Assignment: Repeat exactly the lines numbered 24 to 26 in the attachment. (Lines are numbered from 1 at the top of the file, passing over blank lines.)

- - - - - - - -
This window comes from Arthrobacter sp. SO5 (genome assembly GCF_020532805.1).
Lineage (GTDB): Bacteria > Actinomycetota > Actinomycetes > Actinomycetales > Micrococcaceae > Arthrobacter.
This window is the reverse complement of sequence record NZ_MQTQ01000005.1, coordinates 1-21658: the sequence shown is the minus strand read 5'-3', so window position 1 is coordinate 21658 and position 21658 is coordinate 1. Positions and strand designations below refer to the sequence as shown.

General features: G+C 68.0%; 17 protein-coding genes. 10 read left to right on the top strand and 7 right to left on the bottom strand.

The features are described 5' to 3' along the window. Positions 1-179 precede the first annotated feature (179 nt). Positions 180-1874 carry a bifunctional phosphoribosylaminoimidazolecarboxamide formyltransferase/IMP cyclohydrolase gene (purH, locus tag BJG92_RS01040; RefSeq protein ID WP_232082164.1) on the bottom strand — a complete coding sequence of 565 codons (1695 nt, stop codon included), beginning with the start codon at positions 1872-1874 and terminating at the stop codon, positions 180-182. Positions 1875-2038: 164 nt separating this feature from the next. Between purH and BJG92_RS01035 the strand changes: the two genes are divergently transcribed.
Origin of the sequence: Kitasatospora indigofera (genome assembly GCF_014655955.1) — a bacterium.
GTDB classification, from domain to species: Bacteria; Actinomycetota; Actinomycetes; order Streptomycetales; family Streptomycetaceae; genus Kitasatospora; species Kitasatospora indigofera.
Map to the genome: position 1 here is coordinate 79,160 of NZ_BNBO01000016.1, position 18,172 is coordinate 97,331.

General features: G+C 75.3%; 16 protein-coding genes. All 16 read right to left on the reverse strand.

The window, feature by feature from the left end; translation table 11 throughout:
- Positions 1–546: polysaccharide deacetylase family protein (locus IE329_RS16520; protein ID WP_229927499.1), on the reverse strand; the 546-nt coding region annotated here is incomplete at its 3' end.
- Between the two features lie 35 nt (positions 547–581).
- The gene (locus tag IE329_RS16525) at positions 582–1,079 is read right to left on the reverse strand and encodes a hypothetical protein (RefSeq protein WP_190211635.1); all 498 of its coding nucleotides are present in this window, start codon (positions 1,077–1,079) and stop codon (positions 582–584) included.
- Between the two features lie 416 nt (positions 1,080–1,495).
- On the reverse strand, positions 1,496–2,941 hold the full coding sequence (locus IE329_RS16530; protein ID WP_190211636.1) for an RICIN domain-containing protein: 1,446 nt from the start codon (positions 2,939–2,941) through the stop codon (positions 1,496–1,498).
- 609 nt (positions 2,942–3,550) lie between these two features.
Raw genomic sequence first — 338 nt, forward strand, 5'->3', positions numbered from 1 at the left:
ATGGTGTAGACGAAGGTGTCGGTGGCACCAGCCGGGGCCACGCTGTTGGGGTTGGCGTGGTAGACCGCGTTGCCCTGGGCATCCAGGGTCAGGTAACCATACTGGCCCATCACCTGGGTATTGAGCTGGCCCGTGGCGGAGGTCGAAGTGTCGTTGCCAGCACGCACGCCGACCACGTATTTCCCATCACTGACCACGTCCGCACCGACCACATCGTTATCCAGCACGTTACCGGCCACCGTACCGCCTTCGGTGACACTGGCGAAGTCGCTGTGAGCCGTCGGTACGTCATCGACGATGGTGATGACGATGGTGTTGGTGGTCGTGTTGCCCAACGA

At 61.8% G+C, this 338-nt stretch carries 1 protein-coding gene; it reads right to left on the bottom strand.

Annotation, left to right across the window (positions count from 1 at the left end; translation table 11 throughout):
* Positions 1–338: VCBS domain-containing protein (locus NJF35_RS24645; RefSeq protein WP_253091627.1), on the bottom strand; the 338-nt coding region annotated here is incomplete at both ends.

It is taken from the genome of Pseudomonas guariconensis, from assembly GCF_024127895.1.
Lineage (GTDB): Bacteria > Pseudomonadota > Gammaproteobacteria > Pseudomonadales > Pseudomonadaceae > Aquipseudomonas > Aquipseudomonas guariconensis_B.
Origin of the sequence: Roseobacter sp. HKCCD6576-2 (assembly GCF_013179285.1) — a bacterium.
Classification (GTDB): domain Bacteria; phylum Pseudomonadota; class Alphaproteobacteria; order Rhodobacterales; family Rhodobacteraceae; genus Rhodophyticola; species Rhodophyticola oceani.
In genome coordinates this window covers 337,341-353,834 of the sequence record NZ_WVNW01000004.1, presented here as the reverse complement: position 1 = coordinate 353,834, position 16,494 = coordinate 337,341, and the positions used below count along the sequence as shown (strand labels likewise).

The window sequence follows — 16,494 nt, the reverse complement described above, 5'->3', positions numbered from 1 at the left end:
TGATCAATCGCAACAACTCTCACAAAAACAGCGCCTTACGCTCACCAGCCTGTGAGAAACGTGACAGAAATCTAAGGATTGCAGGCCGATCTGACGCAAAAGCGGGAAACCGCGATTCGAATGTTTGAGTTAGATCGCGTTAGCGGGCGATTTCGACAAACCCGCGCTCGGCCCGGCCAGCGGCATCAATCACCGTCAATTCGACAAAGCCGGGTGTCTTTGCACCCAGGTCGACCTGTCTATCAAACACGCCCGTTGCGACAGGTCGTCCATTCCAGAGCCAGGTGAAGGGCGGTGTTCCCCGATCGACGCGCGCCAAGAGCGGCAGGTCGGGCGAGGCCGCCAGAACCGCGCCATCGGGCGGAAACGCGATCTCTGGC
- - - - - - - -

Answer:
Origin of the sequence: Roseobacter sp. HKCCD6576-2 (assembly GCF_013179285.1) — a bacterium.
Classification (GTDB): domain Bacteria; phylum Pseudomonadota; class Alphaproteobacteria; order Rhodobacterales; family Rhodobacteraceae; genus Rhodophyticola; species Rhodophyticola oceani.
In genome coordinates this window covers 337,341-353,834 of the sequence record NZ_WVNW01000004.1, presented here as the reverse complement: position 1 = coordinate 353,834, position 16,494 = coordinate 337,341, and the positions used below count along the sequence as shown (strand labels likewise).